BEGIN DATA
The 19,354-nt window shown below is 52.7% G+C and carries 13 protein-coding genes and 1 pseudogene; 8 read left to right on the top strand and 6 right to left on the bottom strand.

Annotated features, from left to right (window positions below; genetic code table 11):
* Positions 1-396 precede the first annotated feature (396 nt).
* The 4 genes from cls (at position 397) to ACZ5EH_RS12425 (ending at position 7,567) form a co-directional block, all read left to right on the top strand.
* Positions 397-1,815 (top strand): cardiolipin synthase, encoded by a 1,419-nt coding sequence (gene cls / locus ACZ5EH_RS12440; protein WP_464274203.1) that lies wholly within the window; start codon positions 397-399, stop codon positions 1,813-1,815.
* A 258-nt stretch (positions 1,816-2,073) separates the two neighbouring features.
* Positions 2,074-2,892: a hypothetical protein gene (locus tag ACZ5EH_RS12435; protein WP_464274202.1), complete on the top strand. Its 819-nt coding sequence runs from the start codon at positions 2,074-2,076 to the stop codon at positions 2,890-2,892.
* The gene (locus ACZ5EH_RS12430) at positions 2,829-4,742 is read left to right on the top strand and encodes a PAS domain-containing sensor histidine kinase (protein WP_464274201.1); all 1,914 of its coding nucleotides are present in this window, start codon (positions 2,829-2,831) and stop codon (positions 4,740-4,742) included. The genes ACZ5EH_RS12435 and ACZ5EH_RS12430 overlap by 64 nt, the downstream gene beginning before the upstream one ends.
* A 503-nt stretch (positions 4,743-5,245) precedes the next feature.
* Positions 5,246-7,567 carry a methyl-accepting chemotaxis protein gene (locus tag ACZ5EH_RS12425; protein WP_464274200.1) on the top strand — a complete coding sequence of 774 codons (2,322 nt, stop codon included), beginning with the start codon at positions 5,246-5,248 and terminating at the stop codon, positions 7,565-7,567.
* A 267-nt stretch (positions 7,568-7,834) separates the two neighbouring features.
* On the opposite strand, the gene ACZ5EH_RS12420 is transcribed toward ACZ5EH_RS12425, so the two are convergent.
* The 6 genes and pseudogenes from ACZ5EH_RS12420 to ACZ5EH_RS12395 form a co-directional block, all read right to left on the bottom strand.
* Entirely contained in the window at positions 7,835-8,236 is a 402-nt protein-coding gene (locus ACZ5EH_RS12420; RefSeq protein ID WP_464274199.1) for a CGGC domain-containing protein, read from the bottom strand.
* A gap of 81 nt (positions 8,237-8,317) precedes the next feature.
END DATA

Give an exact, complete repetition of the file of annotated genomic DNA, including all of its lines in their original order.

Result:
The 19,354-nt window shown below is 52.7% G+C and carries 13 protein-coding genes and 1 pseudogene; 8 read left to right on the top strand and 6 right to left on the bottom strand.

Annotated features, from left to right (window positions below; genetic code table 11):
* Positions 1-396 precede the first annotated feature (396 nt).
* The 4 genes from cls (at position 397) to ACZ5EH_RS12425 (ending at position 7,567) form a co-directional block, all read left to right on the top strand.
* Positions 397-1,815 (top strand): cardiolipin synthase, encoded by a 1,419-nt coding sequence (gene cls / locus ACZ5EH_RS12440; protein WP_464274203.1) that lies wholly within the window; start codon positions 397-399, stop codon positions 1,813-1,815.
* A 258-nt stretch (positions 1,816-2,073) separates the two neighbouring features.
* Positions 2,074-2,892: a hypothetical protein gene (locus tag ACZ5EH_RS12435; protein WP_464274202.1), complete on the top strand. Its 819-nt coding sequence runs from the start codon at positions 2,074-2,076 to the stop codon at positions 2,890-2,892.
* The gene (locus ACZ5EH_RS12430) at positions 2,829-4,742 is read left to right on the top strand and encodes a PAS domain-containing sensor histidine kinase (protein WP_464274201.1); all 1,914 of its coding nucleotides are present in this window, start codon (positions 2,829-2,831) and stop codon (positions 4,740-4,742) included. The genes ACZ5EH_RS12435 and ACZ5EH_RS12430 overlap by 64 nt, the downstream gene beginning before the upstream one ends.
* A 503-nt stretch (positions 4,743-5,245) precedes the next feature.
* Positions 5,246-7,567 carry a methyl-accepting chemotaxis protein gene (locus tag ACZ5EH_RS12425; protein WP_464274200.1) on the top strand — a complete coding sequence of 774 codons (2,322 nt, stop codon included), beginning with the start codon at positions 5,246-5,248 and terminating at the stop codon, positions 7,565-7,567.
* A 267-nt stretch (positions 7,568-7,834) separates the two neighbouring features.
* On the opposite strand, the gene ACZ5EH_RS12420 is transcribed toward ACZ5EH_RS12425, so the two are convergent.
* The 6 genes and pseudogenes from ACZ5EH_RS12420 to ACZ5EH_RS12395 form a co-directional block, all read right to left on the bottom strand.
* Entirely contained in the window at positions 7,835-8,236 is a 402-nt protein-coding gene (locus ACZ5EH_RS12420; RefSeq protein ID WP_464274199.1) for a CGGC domain-containing protein, read from the bottom strand.
* A gap of 81 nt (positions 8,237-8,317) precedes the next feature.